Flying high at Baird of Bute festival

The annual Baird of Bute festival attracted visitors of all ages both to the Baird Airstrip at Kingarth and to Ettrick Bay.
The annual Baird of Bute festival attracted visitors of all ages both to the Baird Airstrip at Kingarth and to Ettrick Bay.

For the last two years the sun has shone on the Baird of Bute Festival - and this year was no exception.

The festival, the brainchild of Brandane Chris Markwell, was first held in 2010 to mark the centenary of the first all-Scottish heavier-than-air flight, made by Bute blacksmith Andrew Blain Baird in 1910.

This year’s event got off to a fantastic start at ‘Baird Airstrip’ at Kingarth on Saturday morning.

The evening before, a special dinner was held in Victoria Hotel at which the first annual Baird of Bute Society Scottish Aviation Award was presented, with it’s inaugural recipient - chairman of Loganair Scott Greir OBE - only too delighted to accept.

Mr Grier, in his acceptance speech, announced he would be launching the Loganair-Baird Flying Scholarship for one school-leaver within the Highlands and Islands each year to undertake 12 hours of flying lessons at Tayside Aviation in Dundee.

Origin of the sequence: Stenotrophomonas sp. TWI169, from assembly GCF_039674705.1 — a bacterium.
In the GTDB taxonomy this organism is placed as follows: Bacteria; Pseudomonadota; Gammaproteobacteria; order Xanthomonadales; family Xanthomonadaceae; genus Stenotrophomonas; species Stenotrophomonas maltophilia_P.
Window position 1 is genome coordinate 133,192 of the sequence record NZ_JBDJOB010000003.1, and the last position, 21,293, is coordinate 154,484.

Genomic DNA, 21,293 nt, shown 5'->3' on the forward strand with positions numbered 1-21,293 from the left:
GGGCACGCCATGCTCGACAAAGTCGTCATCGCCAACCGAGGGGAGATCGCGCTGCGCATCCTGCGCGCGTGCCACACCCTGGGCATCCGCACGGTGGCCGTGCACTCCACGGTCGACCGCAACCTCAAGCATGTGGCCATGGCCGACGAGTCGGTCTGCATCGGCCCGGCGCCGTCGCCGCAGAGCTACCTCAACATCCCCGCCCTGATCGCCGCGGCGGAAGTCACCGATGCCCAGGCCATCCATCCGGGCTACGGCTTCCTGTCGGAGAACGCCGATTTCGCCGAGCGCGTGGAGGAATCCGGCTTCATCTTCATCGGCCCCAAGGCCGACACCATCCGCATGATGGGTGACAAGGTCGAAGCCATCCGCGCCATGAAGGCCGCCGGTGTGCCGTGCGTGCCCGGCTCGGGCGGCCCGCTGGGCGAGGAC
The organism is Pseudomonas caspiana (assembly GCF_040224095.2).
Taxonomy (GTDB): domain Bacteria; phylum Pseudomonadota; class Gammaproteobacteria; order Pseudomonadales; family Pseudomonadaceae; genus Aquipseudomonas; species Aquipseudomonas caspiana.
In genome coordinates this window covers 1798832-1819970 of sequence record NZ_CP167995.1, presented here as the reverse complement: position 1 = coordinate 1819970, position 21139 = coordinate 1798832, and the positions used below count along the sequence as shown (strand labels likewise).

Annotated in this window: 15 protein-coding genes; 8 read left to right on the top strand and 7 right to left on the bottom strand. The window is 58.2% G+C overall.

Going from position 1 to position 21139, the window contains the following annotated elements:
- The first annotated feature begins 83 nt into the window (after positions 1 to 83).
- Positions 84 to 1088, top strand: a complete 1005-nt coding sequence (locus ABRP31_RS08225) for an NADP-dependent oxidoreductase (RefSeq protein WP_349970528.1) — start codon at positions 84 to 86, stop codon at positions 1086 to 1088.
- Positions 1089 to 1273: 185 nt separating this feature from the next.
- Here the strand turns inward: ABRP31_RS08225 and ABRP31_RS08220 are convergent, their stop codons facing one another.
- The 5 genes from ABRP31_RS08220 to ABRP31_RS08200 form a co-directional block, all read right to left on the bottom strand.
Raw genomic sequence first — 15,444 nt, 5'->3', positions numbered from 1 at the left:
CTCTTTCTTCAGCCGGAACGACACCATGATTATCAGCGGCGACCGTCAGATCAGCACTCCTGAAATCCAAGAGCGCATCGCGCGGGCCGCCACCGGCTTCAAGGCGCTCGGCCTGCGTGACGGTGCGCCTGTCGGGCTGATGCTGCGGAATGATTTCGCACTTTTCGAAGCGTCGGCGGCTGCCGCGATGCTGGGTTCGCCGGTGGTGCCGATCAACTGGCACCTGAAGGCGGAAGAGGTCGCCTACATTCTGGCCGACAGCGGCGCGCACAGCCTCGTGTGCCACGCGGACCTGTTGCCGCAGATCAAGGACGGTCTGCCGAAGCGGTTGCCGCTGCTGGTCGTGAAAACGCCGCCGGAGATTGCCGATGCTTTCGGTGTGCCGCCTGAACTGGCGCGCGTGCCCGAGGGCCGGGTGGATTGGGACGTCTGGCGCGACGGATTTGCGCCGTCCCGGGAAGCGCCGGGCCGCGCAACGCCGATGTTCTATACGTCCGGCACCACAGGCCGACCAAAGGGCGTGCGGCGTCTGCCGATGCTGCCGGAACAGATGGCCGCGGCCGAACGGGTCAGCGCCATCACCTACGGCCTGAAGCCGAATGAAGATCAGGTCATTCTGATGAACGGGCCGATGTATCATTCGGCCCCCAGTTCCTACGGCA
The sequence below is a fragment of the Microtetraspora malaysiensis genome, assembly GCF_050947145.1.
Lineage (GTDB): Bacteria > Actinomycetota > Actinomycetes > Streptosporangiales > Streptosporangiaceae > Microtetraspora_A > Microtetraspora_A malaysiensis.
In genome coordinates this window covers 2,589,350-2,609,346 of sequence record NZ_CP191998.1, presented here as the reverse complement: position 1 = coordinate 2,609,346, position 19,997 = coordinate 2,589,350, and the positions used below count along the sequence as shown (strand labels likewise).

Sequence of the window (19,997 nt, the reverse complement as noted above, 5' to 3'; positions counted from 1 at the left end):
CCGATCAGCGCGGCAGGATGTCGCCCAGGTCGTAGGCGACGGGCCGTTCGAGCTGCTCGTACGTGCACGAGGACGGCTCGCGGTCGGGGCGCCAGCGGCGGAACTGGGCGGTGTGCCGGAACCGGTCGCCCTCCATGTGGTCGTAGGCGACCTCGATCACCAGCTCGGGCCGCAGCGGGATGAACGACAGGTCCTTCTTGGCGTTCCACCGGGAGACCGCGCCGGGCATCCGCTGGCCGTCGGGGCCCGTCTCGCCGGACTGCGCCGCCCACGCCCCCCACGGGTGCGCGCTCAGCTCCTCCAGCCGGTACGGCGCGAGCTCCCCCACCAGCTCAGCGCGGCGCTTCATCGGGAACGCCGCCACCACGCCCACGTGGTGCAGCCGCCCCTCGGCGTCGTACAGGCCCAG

Speaking to the spectators at the airstrip on Saturday morning, Mr Grier said: “I am delighted and thrilled to be the first recipient of this wonderful award. It’s rewarded to someone who’s made a significant contribution to aviation - so, I’d like to accept this on behalf of the thousands of people who’ve contributed to the success of Loganair over the last 50 years.”

Also present on Saturday were MSP Mike Russell, Councillor Robert Macintyre and Provost of Argyll and Bute Isobel Strong.

Following the wonderful display of aircraft at Kingarth - and delicious hot rolls served by Kingarth Hotel - the festivities moved to Ettrick Bay.

The Royal Navy rescue helicopter kept spectators thoroughly entertained with a sea rescue, and ended it spectacularly by landing in the field beside the tearoom, allowing hundreds of people to get up close with the massive aircraft.

Following the laying of a wreath at the Baird monument outside the tearoom and entertainment provided by Rothesay and District Pipe Band, the traditional fly-past took place of the 21 pilots - some flying so low you could clearly see them waving at the crowds.

Bringing the day to a jaw-dropping close was the aerobatic performance provided by two of the pilots over the bay. With flips, rolls and daring stunts, it was a wonderful end to the third annual Baird of Bute Festival.